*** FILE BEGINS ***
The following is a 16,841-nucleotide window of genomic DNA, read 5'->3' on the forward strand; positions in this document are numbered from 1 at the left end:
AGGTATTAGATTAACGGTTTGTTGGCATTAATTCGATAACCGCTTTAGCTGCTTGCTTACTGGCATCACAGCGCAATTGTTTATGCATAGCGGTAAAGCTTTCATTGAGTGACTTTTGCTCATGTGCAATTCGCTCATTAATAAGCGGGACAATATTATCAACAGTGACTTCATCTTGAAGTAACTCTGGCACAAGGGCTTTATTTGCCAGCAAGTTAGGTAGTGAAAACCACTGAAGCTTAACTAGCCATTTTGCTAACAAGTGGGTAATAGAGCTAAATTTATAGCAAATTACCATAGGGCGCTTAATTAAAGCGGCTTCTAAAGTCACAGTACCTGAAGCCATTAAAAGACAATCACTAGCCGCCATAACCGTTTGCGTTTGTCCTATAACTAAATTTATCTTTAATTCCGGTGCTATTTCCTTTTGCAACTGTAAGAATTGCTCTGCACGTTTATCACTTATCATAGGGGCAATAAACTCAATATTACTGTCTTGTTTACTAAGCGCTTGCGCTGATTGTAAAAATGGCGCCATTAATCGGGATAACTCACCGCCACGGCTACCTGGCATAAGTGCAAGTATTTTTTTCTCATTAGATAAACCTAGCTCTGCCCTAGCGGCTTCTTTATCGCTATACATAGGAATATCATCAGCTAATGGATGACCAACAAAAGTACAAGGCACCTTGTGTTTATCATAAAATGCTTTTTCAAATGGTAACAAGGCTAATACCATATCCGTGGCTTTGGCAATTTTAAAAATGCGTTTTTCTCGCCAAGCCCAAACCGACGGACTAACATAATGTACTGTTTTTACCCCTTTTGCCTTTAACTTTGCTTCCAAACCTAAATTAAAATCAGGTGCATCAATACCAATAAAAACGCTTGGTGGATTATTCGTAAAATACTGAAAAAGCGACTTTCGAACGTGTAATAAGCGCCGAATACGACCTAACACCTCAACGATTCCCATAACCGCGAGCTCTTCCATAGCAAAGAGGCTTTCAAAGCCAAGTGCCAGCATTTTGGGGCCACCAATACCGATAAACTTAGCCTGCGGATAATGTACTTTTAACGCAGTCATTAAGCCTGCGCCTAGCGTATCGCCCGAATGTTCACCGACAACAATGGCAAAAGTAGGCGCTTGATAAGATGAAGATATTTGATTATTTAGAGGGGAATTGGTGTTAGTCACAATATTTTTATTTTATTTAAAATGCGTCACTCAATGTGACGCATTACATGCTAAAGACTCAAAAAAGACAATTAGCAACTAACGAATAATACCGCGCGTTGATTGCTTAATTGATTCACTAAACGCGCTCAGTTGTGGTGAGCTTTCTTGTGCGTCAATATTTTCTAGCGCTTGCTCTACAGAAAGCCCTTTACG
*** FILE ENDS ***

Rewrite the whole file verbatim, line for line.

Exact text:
The following is a 16,841-nucleotide window of genomic DNA, read 5'->3' on the forward strand; positions in this document are numbered from 1 at the left end:
AGGTATTAGATTAACGGTTTGTTGGCATTAATTCGATAACCGCTTTAGCTGCTTGCTTACTGGCATCACAGCGCAATTGTTTATGCATAGCGGTAAAGCTTTCATTGAGTGACTTTTGCTCATGTGCAATTCGCTCATTAATAAGCGGGACAATATTATCAACAGTGACTTCATCTTGAAGTAACTCTGGCACAAGGGCTTTATTTGCCAGCAAGTTAGGTAGTGAAAACCACTGAAGCTTAACTAGCCATTTTGCTAACAAGTGGGTAATAGAGCTAAATTTATAGCAAATTACCATAGGGCGCTTAATTAAAGCGGCTTCTAAAGTCACAGTACCTGAAGCCATTAAAAGACAATCACTAGCCGCCATAACCGTTTGCGTTTGTCCTATAACTAAATTTATCTTTAATTCCGGTGCTATTTCCTTTTGCAACTGTAAGAATTGCTCTGCACGTTTATCACTTATCATAGGGGCAATAAACTCAATATTACTGTCTTGTTTACTAAGCGCTTGCGCTGATTGTAAAAATGGCGCCATTAATCGGGATAACTCACCGCCACGGCTACCTGGCATAAGTGCAAGTATTTTTTTCTCATTAGATAAACCTAGCTCTGCCCTAGCGGCTTCTTTATCGCTATACATAGGAATATCATCAGCTAATGGATGACCAACAAAAGTACAAGGCACCTTGTGTTTATCATAAAATGCTTTTTCAAATGGTAACAAGGCTAATACCATATCCGTGGCTTTGGCAATTTTAAAAATGCGTTTTTCTCGCCAAGCCCAAACCGACGGACTAACATAATGTACTGTTTTTACCCCTTTTGCCTTTAACTTTGCTTCCAAACCTAAATTAAAATCAGGTGCATCAATACCAATAAAAACGCTTGGTGGATTATTCGTAAAATACTGAAAAAGCGACTTTCGAACGTGTAATAAGCGCCGAATACGACCTAACACCTCAACGATTCCCATAACCGCGAGCTCTTCCATAGCAAAGAGGCTTTCAAAGCCAAGTGCCAGCATTTTGGGGCCACCAATACCGATAAACTTAGCCTGCGGATAATGTACTTTTAACGCAGTCATTAAGCCTGCGCCTAGCGTATCGCCCGAATGTTCACCGACAACAATGGCAAAAGTAGGCGCTTGATAAGATGAAGATATTTGATTATTTAGAGGGGAATTGGTGTTAGTCACAATATTTTTATTTTATTTAAAATGCGTCACTCAATGTGACGCATTACATGCTAAAGACTCAAAAAAGACAATTAGCAACTAACGAATAATACCGCGCGTTGATTGCTTAATTGATTCACTAAACGCGCTCAGTTGTGGTGAGCTTTCTTGTGCGTCAATATTTTCTAGCGCTTGCTCTACAGAAAGCCCTTTACG